Cp<sub>2</sub>TiCl<sub>2</sub> Catalyzed Debromination of gem-Dibromocyclopropanes to Cyclopropanes by LiBH<sub>4</sub>
Cp2TiCl2 Catalyzed Debromination of gem-Dibromocyclopropanes to Cyclopropanes by LiBH4
Journal of the Korean Chemical Society. 2005. Dec, 49(6): 613-616
Copyright © 2005, The Korean Chemical Society
  • Received : September 27, 2005
  • Published : December 20, 2005
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갑용, 이
형수, 이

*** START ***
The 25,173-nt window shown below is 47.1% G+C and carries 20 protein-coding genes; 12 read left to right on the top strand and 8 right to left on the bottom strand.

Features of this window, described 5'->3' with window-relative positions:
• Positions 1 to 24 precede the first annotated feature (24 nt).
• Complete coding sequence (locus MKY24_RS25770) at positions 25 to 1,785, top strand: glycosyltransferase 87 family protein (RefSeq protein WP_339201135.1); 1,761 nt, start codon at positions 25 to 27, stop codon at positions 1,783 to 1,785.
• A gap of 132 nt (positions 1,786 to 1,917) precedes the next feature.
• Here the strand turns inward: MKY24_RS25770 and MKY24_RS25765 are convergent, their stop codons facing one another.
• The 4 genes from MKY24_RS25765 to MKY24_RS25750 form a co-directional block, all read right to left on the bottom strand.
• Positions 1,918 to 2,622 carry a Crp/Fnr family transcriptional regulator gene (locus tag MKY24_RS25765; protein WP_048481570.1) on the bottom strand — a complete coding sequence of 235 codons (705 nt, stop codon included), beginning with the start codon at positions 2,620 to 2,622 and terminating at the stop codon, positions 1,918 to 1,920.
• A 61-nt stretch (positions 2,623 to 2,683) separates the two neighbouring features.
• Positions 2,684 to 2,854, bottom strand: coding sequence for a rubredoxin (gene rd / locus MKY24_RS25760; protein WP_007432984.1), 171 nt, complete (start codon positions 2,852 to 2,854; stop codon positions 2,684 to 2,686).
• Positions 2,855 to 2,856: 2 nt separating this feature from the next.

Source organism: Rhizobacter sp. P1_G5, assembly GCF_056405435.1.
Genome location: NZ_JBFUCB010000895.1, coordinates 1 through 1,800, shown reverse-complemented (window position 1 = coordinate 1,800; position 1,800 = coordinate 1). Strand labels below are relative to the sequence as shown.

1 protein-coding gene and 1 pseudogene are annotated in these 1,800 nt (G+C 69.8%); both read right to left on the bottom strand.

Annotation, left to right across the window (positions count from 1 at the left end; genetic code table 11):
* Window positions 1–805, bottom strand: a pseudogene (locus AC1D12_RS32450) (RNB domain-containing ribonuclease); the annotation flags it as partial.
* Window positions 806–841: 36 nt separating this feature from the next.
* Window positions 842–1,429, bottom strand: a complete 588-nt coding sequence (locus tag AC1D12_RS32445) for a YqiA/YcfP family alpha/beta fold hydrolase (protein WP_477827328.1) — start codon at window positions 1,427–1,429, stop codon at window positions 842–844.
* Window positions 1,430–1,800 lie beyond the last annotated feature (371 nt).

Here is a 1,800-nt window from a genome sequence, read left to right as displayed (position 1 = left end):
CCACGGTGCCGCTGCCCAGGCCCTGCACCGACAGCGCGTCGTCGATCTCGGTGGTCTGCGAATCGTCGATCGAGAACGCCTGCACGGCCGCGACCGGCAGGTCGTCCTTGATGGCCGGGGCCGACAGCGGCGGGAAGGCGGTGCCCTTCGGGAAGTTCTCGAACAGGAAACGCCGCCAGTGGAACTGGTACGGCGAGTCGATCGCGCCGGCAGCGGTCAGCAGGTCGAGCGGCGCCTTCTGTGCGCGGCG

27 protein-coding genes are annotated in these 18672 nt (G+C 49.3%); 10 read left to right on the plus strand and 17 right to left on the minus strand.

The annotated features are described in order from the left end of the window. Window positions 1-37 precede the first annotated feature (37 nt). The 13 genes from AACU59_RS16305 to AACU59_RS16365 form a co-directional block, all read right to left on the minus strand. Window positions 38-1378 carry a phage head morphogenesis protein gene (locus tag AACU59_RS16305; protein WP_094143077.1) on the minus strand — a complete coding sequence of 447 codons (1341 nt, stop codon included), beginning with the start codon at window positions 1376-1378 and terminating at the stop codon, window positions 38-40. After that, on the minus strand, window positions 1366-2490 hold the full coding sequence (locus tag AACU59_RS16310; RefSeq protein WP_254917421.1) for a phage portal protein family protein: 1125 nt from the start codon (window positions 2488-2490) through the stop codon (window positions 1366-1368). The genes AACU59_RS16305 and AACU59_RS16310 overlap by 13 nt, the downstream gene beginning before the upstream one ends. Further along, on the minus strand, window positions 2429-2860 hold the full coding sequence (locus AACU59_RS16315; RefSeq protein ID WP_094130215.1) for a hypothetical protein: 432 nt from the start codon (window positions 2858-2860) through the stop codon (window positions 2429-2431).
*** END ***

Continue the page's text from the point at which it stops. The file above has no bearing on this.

The reduction of halogen derivatives of hydrocarbons is very efficient and reliable procedure in organic synthesis, and a number of reducing agents for this have been reported. 1 For dehalogenations, gem -dihalocyclopropanes have been shown to be extremely valuable starting materials for the preparation of cyclopropane and cyclopropene derivatives. 2 The reduction of gem -dihalocyclopropanes to monohalocyclopropanes has been effected by various reducing reagents such as organotin hydride, 3a Grignard reagent, 3b chromium sulfate, 3c lithium aluminum hydride, 3d,e sodium borohydride, 3f potassium diphenyl phosphide, 3g sodium hydrogen telluride, 3h and silver perchlorate. 3i Titanium complexes serve as a catalyst for the dehalogenation such as the reduction of aromatic halides with NaBH 4 , 4a,b the dehalogenation of organic halides by RMgX, 4c the defluorination of perfluorodecalin by using Al/HgCl 2 , 4d and the dehalogenation of monohalopyridines with Red-Al. 4e The reductive debromination of vic -dibromides to alkenes by using Cp 2 TiCl 2 /Zn combination reagent 5a or Cp 2 TiCl 2 /In system 5b was also reported. Cp 2 ZrCl 2 has been used for the catalytic dehalogenation of aromatic halides by alkylmagnesium reagents 6a and the stoichiometric hydrolysis of aromatic perfluorocarbons using Mg/HgCl 2 . 6b However, these methods have not been achieved for the direct conversion of gem -dibromocyclopropanes to cyclopropane as a practical method. During the course of our studies on reactions of unsaturated hydrocarbons catalyzed by titanium or zirconium complexes, 7 we found the debromination of gem -dibromocyclopropanes with LiBH 4 to cyclopropanes catalyzed by Cp 2 TiCl 2 in THF (eq. 1 ).